As a result of this current fear, I have been providing a lot of Harassment Workshops for clients, educating their employees on what behaviours are acceptable and working with them on appropriate procedures to deal with situations that arise. The aim of the sessions is to make the employees more aware of what they should be paying attention to when they are with others.

I always start the session by explaining that today, one needs to be more sensitive to and aware of how what we say and do is being perceived by those around us. If we notice that someone looks or seems uncomfortable with a comment or remark, then you should ask them if you have offended them in some way so that you learn not to repeat that remark or action. If you apologize and do not repeat that behaviour, this issue is over. However, if you do continue to “harass them” you will have crossed the line and they can bring a complaint against you. Also, when someone feels disrespected, it is up to them to either tell the person how they feel, (because we are not mind-readers and may honestly not realize that we offended them) or to report the incident to the manager or HR person or whomever the company has designated as the appropriate person to speak with about such issues. It is best to do this as quickly as possible so that you remember all that happened. If anyone else witnessed the incident, perhaps they could come with you and support you.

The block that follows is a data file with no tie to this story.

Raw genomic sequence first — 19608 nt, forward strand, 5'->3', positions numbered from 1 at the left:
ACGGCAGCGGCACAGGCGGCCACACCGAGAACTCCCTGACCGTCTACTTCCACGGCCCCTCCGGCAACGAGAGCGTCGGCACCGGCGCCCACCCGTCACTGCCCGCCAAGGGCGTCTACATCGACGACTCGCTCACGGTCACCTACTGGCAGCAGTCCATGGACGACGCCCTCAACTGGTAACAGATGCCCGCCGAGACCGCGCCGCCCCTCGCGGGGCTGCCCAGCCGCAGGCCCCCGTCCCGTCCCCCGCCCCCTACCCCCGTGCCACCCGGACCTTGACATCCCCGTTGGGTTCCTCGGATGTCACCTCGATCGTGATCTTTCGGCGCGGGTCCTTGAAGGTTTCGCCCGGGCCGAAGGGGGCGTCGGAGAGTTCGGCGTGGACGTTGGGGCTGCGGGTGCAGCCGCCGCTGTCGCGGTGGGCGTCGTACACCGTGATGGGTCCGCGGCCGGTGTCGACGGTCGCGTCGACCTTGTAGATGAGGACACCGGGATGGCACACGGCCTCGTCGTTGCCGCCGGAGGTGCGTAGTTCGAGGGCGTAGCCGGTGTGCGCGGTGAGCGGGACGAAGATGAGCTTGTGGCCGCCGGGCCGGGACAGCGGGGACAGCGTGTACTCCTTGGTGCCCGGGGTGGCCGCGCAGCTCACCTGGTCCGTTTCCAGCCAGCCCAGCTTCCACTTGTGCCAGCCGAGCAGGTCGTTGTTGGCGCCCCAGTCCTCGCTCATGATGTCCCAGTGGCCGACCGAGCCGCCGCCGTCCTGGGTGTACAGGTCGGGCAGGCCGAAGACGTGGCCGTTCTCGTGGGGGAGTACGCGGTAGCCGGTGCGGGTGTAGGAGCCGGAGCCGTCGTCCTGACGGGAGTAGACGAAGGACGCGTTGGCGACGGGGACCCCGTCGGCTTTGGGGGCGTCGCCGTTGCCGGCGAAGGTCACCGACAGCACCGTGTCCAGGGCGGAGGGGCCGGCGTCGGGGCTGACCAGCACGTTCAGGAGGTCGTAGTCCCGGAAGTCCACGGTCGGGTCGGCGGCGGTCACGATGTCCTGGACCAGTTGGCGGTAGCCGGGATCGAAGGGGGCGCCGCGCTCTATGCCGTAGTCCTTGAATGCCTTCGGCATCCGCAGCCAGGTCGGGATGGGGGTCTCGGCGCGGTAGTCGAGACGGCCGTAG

This really speaks to emotional intelligence and common sense, however, it appears that today there does not seem to be much common sense or emotional intelligence any more and so we do need to make people more aware of the consequences of not practising these two very basic human behaviours.